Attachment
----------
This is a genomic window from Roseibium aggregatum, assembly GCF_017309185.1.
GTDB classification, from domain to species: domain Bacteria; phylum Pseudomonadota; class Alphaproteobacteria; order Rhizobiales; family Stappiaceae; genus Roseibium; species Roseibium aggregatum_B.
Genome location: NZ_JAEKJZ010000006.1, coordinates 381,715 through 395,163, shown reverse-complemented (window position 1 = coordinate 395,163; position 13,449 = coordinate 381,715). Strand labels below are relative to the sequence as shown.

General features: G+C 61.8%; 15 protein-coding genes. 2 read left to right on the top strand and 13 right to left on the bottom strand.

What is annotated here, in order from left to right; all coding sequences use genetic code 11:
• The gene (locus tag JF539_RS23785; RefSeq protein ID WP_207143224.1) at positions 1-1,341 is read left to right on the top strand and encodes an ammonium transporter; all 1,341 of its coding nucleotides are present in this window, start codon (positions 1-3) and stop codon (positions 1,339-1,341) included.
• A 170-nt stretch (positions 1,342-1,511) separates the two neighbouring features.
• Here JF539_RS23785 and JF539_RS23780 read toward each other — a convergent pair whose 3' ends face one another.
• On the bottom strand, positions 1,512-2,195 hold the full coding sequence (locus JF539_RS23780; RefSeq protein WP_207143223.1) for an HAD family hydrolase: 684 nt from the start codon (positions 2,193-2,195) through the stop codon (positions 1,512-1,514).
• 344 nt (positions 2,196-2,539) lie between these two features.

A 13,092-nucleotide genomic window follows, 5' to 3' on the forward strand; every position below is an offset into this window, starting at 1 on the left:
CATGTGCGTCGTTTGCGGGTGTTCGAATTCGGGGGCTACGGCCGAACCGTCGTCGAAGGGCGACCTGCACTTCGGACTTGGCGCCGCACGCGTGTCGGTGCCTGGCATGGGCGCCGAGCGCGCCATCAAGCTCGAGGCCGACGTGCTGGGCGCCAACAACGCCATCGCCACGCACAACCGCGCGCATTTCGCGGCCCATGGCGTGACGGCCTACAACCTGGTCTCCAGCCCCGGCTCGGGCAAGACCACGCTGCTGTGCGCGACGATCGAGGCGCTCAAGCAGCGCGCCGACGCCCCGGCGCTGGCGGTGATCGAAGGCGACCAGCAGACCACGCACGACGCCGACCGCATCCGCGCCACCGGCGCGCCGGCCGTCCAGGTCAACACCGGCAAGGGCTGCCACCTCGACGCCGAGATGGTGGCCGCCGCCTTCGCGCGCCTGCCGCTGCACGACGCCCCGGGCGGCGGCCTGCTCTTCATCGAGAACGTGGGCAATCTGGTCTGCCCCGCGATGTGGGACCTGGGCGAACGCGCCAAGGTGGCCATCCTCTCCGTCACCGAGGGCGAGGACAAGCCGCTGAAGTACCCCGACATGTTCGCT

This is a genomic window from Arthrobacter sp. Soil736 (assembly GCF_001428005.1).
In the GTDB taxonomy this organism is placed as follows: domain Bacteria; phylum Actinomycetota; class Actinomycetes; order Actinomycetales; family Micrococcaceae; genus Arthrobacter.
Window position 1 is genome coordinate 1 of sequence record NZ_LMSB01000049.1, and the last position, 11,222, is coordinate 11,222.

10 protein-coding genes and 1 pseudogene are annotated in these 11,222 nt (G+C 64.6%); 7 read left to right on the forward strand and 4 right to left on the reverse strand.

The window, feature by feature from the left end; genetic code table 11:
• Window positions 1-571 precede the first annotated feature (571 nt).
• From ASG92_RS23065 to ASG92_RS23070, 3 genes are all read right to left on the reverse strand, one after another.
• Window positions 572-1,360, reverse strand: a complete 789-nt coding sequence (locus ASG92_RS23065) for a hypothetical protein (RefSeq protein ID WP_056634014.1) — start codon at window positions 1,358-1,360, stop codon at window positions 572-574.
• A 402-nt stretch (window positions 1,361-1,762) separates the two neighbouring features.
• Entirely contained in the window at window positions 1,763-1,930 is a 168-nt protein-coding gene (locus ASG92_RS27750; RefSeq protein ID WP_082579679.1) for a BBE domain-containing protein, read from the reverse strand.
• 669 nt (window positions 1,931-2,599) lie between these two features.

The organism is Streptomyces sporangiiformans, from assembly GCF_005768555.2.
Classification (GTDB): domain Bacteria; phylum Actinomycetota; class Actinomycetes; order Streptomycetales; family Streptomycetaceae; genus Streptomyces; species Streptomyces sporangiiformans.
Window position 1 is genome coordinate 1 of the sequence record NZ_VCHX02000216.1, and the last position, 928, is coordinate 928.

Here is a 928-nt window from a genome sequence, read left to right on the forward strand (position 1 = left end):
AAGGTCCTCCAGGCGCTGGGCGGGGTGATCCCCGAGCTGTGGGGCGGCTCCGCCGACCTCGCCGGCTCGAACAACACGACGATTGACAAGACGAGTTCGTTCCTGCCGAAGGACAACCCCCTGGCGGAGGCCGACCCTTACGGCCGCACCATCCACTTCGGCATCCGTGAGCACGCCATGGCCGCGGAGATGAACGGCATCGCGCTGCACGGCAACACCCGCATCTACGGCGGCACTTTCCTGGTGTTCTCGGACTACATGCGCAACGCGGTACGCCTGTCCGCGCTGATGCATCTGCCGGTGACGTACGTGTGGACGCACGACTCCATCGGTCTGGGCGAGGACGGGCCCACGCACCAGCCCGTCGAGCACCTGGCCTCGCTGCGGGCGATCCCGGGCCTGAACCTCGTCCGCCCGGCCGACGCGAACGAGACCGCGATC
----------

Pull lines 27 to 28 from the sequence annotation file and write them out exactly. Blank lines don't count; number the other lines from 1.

Here is a 928-nt window from a genome sequence, read left to right on the forward strand (position 1 = left end):
AAGGTCCTCCAGGCGCTGGGCGGGGTGATCCCCGAGCTGTGGGGCGGCTCCGCCGACCTCGCCGGCTCGAACAACACGACGATTGACAAGACGAGTTCGTTCCTGCCGAAGGACAACCCCCTGGCGGAGGCCGACCCTTACGGCCGCACCATCCACTTCGGCATCCGTGAGCACGCCATGGCCGCGGAGATGAACGGCATCGCGCTGCACGGCAACACCCGCATCTACGGCGGCACTTTCCTGGTGTTCTCGGACTACATGCGCAACGCGGTACGCCTGTCCGCGCTGATGCATCTGCCGGTGACGTACGTGTGGACGCACGACTCCATCGGTCTGGGCGAGGACGGGCCCACGCACCAGCCCGTCGAGCACCTGGCCTCGCTGCGGGCGATCCCGGGCCTGAACCTCGTCCGCCCGGCCGACGCGAACGAGACCGCGATC